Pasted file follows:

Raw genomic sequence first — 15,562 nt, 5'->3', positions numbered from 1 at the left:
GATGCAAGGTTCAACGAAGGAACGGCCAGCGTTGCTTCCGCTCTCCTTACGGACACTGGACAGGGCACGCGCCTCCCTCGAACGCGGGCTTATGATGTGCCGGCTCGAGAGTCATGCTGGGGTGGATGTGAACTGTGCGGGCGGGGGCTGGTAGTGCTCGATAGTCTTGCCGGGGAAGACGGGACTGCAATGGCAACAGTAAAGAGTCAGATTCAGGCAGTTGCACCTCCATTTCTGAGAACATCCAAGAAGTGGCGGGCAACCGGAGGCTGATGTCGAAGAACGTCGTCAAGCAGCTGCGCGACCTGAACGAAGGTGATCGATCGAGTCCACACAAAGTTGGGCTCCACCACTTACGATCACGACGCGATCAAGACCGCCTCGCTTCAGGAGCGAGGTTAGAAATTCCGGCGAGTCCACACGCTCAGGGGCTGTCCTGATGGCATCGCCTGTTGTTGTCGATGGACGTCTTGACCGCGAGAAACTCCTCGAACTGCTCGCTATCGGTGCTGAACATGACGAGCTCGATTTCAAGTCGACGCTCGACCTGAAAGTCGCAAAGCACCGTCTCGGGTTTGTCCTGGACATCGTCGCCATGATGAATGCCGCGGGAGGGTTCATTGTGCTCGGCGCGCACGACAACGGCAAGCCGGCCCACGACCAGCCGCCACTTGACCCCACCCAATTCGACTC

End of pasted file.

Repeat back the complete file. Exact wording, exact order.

Raw genomic sequence first — 15,562 nt, 5'->3', positions numbered from 1 at the left:
GATGCAAGGTTCAACGAAGGAACGGCCAGCGTTGCTTCCGCTCTCCTTACGGACACTGGACAGGGCACGCGCCTCCCTCGAACGCGGGCTTATGATGTGCCGGCTCGAGAGTCATGCTGGGGTGGATGTGAACTGTGCGGGCGGGGGCTGGTAGTGCTCGATAGTCTTGCCGGGGAAGACGGGACTGCAATGGCAACAGTAAAGAGTCAGATTCAGGCAGTTGCACCTCCATTTCTGAGAACATCCAAGAAGTGGCGGGCAACCGGAGGCTGATGTCGAAGAACGTCGTCAAGCAGCTGCGCGACCTGAACGAAGGTGATCGATCGAGTCCACACAAAGTTGGGCTCCACCACTTACGATCACGACGCGATCAAGACCGCCTCGCTTCAGGAGCGAGGTTAGAAATTCCGGCGAGTCCACACGCTCAGGGGCTGTCCTGATGGCATCGCCTGTTGTTGTCGATGGACGTCTTGACCGCGAGAAACTCCTCGAACTGCTCGCTATCGGTGCTGAACATGACGAGCTCGATTTCAAGTCGACGCTCGACCTGAAAGTCGCAAAGCACCGTCTCGGGTTTGTCCTGGACATCGTCGCCATGATGAATGCCGCGGGAGGGTTCATTGTGCTCGGCGCGCACGACAACGGCAAGCCGGCCCACGACCAGCCGCCACTTGACCCCACCCAATTCGACTC